Teaching people to think and talk about death in a more positive way could improve end-of-life health care, study claims
- Researchers surveyed 1,491 people for the language they use to describe death
- They then put them through an online course on positive death discussions
- People who are more positive about death view it as a natural part of life
Altering the way we think about death, and teaching people to discuss it in a more positive way, could improve end-of-life health care for patients, scientists claim.
Flinders University researchers surveyed 1,491 people to determine what language they used to describe their feelings when it came to dying.
For many people death is one of the most taboo topics, especially if someone has recently experienced loss and the words they use can show their comfort level.
People who are not comfortable with the topic are more likely to choose emotional words such as ‘fear or scary’ whereas others will use terms like ‘inevitable or natural’.
Encouraging people to view death as a natural part of life, could help them make better decisions as they prepare for what is inevitably to come, the researchers say.
Flinders University researchers surveyed 1,491 people to determine what language they used to describe their feelings when it came to dying. Stock image
Adding that working with people to take a positive approach to death could help people manage their needs and expectations when it comes to supportive care.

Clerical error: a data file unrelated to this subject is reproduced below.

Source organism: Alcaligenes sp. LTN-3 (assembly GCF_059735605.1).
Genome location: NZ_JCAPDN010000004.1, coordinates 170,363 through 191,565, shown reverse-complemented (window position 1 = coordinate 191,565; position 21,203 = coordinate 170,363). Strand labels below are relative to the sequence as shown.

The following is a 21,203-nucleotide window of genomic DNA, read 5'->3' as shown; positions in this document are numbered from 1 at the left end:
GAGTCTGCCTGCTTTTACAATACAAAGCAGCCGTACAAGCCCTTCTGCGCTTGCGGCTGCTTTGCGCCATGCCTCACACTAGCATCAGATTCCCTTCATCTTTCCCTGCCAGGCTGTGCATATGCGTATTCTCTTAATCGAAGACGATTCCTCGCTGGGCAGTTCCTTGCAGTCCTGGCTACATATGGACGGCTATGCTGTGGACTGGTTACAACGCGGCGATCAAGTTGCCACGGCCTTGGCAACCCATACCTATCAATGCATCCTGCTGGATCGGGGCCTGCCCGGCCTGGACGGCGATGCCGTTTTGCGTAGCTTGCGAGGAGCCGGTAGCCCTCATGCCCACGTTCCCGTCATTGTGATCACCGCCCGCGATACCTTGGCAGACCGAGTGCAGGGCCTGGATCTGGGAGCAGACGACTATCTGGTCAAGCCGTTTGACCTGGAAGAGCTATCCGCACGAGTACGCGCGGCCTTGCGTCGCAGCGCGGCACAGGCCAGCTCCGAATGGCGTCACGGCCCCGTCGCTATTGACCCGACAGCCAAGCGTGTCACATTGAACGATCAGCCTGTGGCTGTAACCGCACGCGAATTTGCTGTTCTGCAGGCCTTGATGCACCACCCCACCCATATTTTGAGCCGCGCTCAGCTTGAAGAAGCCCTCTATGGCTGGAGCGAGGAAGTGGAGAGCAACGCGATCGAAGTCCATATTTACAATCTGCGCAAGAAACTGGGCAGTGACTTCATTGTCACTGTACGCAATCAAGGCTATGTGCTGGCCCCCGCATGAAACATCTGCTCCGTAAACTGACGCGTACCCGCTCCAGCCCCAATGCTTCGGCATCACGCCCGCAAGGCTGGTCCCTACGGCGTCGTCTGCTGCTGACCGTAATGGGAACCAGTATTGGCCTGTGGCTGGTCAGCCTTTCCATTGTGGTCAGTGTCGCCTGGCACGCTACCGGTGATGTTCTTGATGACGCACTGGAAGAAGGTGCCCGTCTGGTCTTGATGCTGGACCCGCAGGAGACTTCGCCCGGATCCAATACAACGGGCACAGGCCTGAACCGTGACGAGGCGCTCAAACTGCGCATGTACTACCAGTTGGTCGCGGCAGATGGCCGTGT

Study lead author Dr Lauren Miller-Lewis, of Flinders University in Australia, said the population is getting older and when our elders are terminally ill they are often cared for by health professionals in residential care settings rather than at home.
Adding that because of this situation of pushing death away ‘we can go through life without really discussing or witnessing the end of life.’
‘Tackling and changing these perspectives will help the community to plan for and manage future needs and expectations of care at end-of-life,’ she said.
Adding it will also ‘improve patient and family care, including greater preparedness for death and also help develop future health services.’
The 1,491 participants in the survey were enrolled on a six-week open online course, dubbed Dying2Learn where they were encouraged to discuss dying.
What words participants used when discussing death before and after the course was analysed using automated sentiment analysis.
By the end of the course, participants were able to use more pleasant, calmer and in-control words to express themselves on the topic, the researchers say.
Dr Miller-Lewis said: ‘Words aren’t neutral, so understanding the emotional connotations tied to words we use could help guide palliative care conversations.’
Younger participants showed the greatest increase in positive vocabulary.
Co-author Dr Trent Lewis said learning how to openly discuss and address feelings about death can help the general public gain an acceptance of it as part of life.
A collection of the automated sentiment or emotional analysis of words commonly used to talk about death and dying of a loved one
Differences between how participants talked about death with other people rather than their own feelings was also observed by the researchers.
When talking about someone else’s loss, participants were more likely to use words such as sad, fear, scary and loss – whereas speaking about themselves they were less emotionally negative using words like inevitable, peace and natural.
Dr Lewis said: ‘The assumption was that others feel more negatively about death than they do themselves.
Dr Miller-Lewis added that this could impact on our willingness to start conservations about death with others.
‘Do we avoid it because we think others will get upset if we bring it up, and does this then leave important things unsaid?’
The findings were published in the journal PLOS One.